Percutaneous balloon kyphoplasty of malignant lesions of the spine: a prospective consecutive study in 115 patients
October 2015, Volume 24, Issue 10, pp 2165 - 2172 Original Article Read Full Article 10.1007/s00586-014-3751-7
First Online: 08 January 2015
To evaluate the benefits of minimally invasive balloon kyphoplasty (BKP) in patients with cancer and painful pathologic vertebral lesions.
In this longitudinal, prospective, consecutive study, patients received BKP at one or more vertebral levels. The BKP procedure was guided by computed tomographic fluoroscopy. Orthopaedic bone tamps were inflated to create a cavity and the fracture was stabilised using viscous polymethylmethacrylate bone cement. After the procedure, early mobilisation was encouraged.
Overall, 115 patients (52.2 % with vertebral fractures) received BKP. The majority (82.6 %) of patients received BKP as a stand-alone procedure. BKP treatment provided significant (P < 0.0001) improvements in Visual Analogue Scale (VAS)-pain (median change: −4), Oswestry Disability Index (ODI; mean change: −53.2), and Karnofsky Performance Status (KPS; median change: 15) scores at 6 and 12 months. In total, 23 % of patients achieved increased vertebral height (7.4 % mean improvement in angle index). The presence of height restoration and the number of levels treated did not affect VAS or ODI scores; improvements in KPS scores were numerically higher in patients who received BKP plus additional surgery (15–20) compared with stand-alone BKP (10–15). Mean hospital times were 7.2 ± 6.5 days. The majority (97.4 %) of patients showed no complications related to the procedure; three patients (2.6 %) had a temporary radiculopathy. Incidences of cement leakage were observed in 40 patients (34.8 %).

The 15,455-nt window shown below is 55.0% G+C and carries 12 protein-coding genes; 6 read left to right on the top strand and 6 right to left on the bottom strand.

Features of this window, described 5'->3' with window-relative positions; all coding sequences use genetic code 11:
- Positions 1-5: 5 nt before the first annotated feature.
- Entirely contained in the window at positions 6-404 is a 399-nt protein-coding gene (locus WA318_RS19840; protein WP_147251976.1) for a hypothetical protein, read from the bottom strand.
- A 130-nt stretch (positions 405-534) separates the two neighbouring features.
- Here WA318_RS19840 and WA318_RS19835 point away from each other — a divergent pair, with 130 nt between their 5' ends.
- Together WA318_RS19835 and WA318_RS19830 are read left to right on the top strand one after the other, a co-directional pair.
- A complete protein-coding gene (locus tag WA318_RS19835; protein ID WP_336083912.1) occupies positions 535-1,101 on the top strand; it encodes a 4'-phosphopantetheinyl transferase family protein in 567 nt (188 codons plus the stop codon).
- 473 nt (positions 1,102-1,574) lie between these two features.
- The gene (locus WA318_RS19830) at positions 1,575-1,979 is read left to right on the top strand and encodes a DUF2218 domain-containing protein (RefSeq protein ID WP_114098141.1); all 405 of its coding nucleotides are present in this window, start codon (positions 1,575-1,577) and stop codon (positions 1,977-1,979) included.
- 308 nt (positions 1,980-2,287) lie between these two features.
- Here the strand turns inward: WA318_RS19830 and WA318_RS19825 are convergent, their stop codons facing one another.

Minimally invasive BKP provided excellent long-term palliation of pain and improved mobility in patients with cancer and painful osteolytic spinal lesions or vertebral fractures.
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